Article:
Tooth and Claw

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A couple of years ago, a friend of mine returned from the Cannes Film Festival. She had some news.

‘You’ve inspired a movie,’ she told me.


‘An article you wrote has inspired a movie.’

The explanation was a little more mundane than I might have hoped. So I wasn’t the hottest new femme fatale, muse of movie directors and darling of Hollywood moguls. I disguised fading excitement with a cunning faux-yawn. ‘What movie was that then?’

‘It’s about a serial killer.’ She must have seen my face fall. ‘It won a prize,’ she consoled.

Later that summer I went to meet the director. I had prepared myself for an encounter with a bit of an oddball. But Jaime Rosales – a quiet 33- year-old from Barcelona – wasn’t at all what I had expected. And nor was his film. Forget dead family cats and oddly stocked fridges. Nothing much happened except a dinner party and the occasional random, off camera killing. What had inspired Rosales, it turned out, was a review I had written of a book that, the last time I went out to buy it, was shelved in the ‘Biology’ section of the shop.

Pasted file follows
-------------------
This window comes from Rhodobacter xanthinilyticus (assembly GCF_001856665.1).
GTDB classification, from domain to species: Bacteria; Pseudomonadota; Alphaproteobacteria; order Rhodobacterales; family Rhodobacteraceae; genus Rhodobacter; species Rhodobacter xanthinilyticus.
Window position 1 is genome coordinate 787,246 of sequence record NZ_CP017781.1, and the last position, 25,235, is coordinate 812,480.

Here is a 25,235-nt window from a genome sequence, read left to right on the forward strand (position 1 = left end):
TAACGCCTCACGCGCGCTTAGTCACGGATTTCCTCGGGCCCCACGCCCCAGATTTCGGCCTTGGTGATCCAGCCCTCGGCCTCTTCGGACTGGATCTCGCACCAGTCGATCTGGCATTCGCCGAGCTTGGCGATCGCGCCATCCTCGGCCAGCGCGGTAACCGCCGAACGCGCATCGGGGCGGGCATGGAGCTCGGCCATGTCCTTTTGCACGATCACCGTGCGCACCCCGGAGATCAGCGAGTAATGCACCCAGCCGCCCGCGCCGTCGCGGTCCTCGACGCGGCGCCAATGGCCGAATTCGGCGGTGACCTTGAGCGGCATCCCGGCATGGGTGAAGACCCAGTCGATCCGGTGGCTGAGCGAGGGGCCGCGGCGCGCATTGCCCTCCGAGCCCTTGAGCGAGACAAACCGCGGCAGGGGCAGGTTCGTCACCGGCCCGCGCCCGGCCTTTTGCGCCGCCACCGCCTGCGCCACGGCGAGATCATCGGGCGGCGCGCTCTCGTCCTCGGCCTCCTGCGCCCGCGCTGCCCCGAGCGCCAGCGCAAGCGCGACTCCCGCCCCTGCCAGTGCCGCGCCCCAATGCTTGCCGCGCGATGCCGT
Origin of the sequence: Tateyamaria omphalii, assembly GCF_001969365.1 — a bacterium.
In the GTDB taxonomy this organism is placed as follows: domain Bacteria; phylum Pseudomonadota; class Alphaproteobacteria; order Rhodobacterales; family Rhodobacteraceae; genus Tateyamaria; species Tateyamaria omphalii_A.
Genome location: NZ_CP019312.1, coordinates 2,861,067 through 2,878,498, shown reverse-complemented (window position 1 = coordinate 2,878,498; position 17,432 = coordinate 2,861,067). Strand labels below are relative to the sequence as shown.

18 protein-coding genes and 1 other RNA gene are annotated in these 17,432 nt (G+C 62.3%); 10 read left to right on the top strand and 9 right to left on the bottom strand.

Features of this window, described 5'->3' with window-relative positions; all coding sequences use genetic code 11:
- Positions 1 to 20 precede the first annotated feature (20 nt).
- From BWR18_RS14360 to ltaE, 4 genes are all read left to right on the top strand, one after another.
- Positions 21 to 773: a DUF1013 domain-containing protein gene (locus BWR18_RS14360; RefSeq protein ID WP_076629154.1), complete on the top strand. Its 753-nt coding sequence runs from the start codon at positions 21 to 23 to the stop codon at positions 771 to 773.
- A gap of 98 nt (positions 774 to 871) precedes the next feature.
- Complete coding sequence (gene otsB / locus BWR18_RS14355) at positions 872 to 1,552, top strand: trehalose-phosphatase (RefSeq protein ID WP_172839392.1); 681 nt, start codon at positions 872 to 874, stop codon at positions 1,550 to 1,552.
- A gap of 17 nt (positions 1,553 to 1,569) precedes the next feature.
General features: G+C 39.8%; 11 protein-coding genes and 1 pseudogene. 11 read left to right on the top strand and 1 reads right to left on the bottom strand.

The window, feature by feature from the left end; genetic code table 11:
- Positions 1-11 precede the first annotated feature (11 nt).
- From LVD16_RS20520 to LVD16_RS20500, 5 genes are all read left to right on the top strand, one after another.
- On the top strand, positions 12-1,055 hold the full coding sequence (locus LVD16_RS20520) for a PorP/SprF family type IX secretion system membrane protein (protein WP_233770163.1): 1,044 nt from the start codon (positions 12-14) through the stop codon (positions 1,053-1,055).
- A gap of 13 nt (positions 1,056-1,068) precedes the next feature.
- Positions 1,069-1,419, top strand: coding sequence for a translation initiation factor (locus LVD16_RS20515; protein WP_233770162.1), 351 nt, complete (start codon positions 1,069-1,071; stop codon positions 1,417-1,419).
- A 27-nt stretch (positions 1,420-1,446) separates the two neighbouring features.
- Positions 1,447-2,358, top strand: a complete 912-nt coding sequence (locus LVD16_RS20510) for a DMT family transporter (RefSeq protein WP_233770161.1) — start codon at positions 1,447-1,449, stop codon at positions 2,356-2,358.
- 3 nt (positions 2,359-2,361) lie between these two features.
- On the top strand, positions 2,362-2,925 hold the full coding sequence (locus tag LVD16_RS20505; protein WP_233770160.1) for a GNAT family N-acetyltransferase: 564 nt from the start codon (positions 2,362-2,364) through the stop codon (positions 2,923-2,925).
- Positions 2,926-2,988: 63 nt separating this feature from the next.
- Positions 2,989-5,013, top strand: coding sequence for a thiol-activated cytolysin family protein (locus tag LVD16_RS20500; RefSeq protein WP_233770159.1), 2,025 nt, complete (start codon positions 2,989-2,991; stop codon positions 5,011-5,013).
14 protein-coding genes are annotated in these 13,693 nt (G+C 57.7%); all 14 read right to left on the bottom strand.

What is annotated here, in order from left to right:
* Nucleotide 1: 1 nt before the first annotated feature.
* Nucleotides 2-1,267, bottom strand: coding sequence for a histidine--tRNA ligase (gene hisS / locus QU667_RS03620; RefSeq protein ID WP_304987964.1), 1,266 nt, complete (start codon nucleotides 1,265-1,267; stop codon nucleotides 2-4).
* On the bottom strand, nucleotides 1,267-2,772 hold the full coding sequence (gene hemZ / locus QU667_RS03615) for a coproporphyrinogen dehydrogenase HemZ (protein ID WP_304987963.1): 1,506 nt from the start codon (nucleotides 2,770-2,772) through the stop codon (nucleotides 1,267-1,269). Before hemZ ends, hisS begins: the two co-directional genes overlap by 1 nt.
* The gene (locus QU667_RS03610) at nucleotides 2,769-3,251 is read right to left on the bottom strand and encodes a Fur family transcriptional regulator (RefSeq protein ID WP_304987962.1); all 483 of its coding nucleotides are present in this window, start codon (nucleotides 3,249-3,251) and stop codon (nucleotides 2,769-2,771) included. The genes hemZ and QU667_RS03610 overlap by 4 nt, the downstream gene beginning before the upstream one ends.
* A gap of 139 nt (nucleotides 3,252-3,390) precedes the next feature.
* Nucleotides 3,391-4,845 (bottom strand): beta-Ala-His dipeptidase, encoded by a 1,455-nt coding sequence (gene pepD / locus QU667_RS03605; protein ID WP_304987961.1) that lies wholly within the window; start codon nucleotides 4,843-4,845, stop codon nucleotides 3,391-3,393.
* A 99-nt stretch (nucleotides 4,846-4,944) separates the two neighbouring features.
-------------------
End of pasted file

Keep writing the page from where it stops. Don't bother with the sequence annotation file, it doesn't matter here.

It could equally well have been shelved under ‘Philosophy’ or ‘Drama’ or ‘Thrillers’. The Red Hourglass, a debut volume by a writer called Gordon Grice, explores a fundamental premise.

‘We want the world to be an ordered room,’ its author writes, ‘but in the corner there hangs an untidy web.’ Within lurks ‘an irreducible mystery, a motiveless evil in Nature’. This was the idea that had captured the imagination of the movie director. And that was the idea that had trapped me, too, the first time I came across the book. I had picked it up from a literary editor’s review pile and started to leaf, distractedly, through it. Half an hour later, I was sitting on the floor, transfixed.

Grice has written seven essays on the lives of predatory creatures – mostly creepy crawly ones,

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About the contributor

Rachel Campbell-Johnston is the art and poetry critic for The Times.

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